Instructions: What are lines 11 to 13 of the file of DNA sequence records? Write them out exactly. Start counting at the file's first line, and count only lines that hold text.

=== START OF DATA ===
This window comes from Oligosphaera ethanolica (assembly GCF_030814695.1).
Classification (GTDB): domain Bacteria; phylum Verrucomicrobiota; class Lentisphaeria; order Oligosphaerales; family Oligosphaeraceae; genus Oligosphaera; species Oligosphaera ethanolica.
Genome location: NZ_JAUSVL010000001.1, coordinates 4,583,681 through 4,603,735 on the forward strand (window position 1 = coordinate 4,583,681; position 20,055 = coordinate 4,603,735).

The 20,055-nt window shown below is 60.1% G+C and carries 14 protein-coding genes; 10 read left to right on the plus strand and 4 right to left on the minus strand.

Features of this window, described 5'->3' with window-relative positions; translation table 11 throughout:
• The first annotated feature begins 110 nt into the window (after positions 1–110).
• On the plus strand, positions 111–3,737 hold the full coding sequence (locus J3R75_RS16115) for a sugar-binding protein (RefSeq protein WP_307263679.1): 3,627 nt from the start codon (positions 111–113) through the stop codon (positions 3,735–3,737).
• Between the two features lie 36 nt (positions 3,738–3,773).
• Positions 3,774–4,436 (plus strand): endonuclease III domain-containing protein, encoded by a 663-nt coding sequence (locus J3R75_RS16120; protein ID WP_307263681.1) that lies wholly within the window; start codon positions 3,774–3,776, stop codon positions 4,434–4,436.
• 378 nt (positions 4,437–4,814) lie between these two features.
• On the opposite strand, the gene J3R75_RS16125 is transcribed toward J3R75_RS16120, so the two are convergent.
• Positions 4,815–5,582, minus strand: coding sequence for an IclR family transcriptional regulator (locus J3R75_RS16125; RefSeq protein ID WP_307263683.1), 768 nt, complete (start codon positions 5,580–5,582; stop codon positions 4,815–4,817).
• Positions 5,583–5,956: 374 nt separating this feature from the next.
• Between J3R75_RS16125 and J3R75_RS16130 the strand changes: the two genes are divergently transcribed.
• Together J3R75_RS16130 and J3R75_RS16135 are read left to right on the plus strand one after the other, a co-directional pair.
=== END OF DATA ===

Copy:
• On the opposite strand, the gene J3R75_RS16125 is transcribed toward J3R75_RS16120, so the two are convergent.
• Positions 4,815–5,582, minus strand: coding sequence for an IclR family transcriptional regulator (locus J3R75_RS16125; RefSeq protein ID WP_307263683.1), 768 nt, complete (start codon positions 5,580–5,582; stop codon positions 4,815–4,817).
• Positions 5,583–5,956: 374 nt separating this feature from the next.